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Ready for advance readers: Jackie’s Campaign

Finally, I have waded through the metadata set-up and publishing steps to get it ready.  Now, the sequel to Gracie's Revolution is available to advance readers willing to write a review upon the novel's release in mid-March.  If you would like to receive an advance...
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Self-loathing in Palm Springs

I finished writing Gracie’s Revolution in October 2015. The manuscript was edited thirteen months ago, and yet, I didn't publish it until this past weekend. What took so long? There were some good reasons for the delay. My beta readers suggested some changes in the...
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What I read in 2016 – Now it’s your turn!

The NYT’s Book Review two Sundays ago included a list of books that famous authors read this past year, and the ones they recommended for the rest of us. As I was reading it, I wondered what my friends read last year, and what they’d recommend to me. Why should we...
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Now More than Ever: A Point of View

I used to hide my political opinions and observations from my readers—both in blogs and in my books—worried that if someone disagreed with me, they’d never buy my books. A wise marketing person laughed at me when I said that. “Who’s buying your books now?” he asked....
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Boy was I wrong: Johnson Station isn’t women’s fiction, it’s fantasy

I was dead wrong. I thought I knew who Iowa women were, what they were like. I grew up there. I went to college there. Many of my relatives and friends still live there. We interact on Facebook nearly daily, and I visit once a year. Here I was, writing a series about...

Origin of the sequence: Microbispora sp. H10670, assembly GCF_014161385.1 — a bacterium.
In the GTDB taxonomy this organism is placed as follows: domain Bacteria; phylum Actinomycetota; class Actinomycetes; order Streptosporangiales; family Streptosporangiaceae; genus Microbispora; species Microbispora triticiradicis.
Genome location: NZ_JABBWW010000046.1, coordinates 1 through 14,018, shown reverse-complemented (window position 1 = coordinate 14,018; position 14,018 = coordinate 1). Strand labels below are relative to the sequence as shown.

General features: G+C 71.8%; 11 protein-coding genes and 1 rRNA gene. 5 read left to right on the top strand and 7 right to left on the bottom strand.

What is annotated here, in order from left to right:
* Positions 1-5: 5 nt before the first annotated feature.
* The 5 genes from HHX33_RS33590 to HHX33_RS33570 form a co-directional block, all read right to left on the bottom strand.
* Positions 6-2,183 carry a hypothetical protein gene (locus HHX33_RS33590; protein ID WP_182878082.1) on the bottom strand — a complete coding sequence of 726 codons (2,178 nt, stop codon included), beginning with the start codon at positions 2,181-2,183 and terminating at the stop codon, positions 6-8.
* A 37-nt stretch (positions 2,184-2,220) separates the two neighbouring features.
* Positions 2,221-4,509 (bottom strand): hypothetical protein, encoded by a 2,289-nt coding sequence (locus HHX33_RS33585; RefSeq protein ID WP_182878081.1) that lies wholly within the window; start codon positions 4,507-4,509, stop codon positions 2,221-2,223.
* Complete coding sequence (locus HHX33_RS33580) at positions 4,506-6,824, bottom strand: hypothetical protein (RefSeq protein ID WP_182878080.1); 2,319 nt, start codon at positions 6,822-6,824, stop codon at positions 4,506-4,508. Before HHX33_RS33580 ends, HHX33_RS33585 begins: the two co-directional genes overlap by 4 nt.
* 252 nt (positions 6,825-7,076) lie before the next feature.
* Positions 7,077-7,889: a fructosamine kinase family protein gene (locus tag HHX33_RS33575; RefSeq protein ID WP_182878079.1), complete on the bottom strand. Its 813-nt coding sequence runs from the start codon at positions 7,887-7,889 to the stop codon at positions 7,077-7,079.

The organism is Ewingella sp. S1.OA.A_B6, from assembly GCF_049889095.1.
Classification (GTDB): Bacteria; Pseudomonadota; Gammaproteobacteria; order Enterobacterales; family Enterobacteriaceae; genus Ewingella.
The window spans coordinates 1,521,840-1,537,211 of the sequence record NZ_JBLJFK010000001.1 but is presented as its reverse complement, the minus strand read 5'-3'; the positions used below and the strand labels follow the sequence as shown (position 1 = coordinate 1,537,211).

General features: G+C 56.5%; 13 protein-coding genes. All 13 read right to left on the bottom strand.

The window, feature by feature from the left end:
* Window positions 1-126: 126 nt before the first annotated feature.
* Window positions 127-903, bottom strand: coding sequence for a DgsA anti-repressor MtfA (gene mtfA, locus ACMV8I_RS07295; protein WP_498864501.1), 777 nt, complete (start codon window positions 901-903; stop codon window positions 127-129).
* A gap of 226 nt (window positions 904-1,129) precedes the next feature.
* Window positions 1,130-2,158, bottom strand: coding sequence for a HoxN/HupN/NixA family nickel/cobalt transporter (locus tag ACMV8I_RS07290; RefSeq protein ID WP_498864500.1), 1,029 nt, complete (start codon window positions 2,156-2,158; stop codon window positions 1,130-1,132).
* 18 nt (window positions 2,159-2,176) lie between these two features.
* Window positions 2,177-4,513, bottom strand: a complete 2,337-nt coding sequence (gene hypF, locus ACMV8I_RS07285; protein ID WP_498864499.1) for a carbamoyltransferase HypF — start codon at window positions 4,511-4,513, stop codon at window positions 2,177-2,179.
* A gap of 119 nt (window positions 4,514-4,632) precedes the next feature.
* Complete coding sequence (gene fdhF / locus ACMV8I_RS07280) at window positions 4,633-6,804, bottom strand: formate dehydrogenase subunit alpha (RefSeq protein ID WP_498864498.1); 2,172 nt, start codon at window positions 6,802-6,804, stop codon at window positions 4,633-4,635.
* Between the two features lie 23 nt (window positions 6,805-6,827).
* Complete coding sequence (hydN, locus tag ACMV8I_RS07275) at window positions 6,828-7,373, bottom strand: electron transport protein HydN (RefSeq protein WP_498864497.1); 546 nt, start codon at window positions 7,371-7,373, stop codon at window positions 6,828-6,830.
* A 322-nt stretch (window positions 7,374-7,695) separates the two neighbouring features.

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Building Trust with Readers, One Review at a Time

The other day, one of my beta-readers* told me she liked my latest novel the best of all of them that she’s read. “I found it easy to get into and hard to put down,” she said. “Maybe it’s because I’ve learned to trust you.” Trust. That’s a fascinating concept, and one...
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Indie publishing: Are readers the last to get it?

As an independent writer who publishes her own work, I attend more than one conference a month, looking for secrets to getting an agent, a publisher, and (oh yeah, sure) a book contract with an advance. I also peruse the book review sections of several magazines and...
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Tucson Festival of Books

In only its eighth year in existence, the Tucson Festival of Books is now the third largest book festival in the country, attracting more than 130,000 book lovers, authors and publishers. In March 2017, I will be presenting my latest novel at the festival under a new...
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Literary Appropriation or Appropriate Literature?

The unveiling—or discovery, perhaps—of the author Elena Ferrante’s true identity last week had the literary world roiling. As might be expected, the discovery left some people deflated, as the love of the mystery is often greater than the joy at its resolution. Others...
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Hey, that was my idea, Prazza!

Have you ever had the experience of “inventing” something in your head, and then, lo and behold, someone else beats you to actually doing it? In my novel, Drive for Dough, my protagonist Lena, the CEO of an online golf clothing retailer, is approached at a golf...
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Ready for advance readers: Jackie’s Campaign

Finally, I have waded through the metadata set-up and publishing steps to get it ready.  Now, the sequel to Gracie's Revolution is available to advance readers willing to write a review upon the novel's release in mid-March.  If you would like to receive an advance...

Self-loathing in Palm Springs

I finished writing Gracie’s Revolution in October 2015. The manuscript was edited thirteen months ago, and yet, I didn't publish it until this past weekend. What took so long? There were some good reasons for the delay. My beta readers suggested some changes in the...

What I read in 2016 – Now it’s your turn!

The NYT’s Book Review two Sundays ago included a list of books that famous authors read this past year, and the ones they recommended for the rest of us. As I was reading it, I wondered what my friends read last year, and what they’d recommend to me. Why should we...

Now More than Ever: A Point of View

I used to hide my political opinions and observations from my readers—both in blogs and in my books—worried that if someone disagreed with me, they’d never buy my books. A wise marketing person laughed at me when I said that. “Who’s buying your books now?” he asked....

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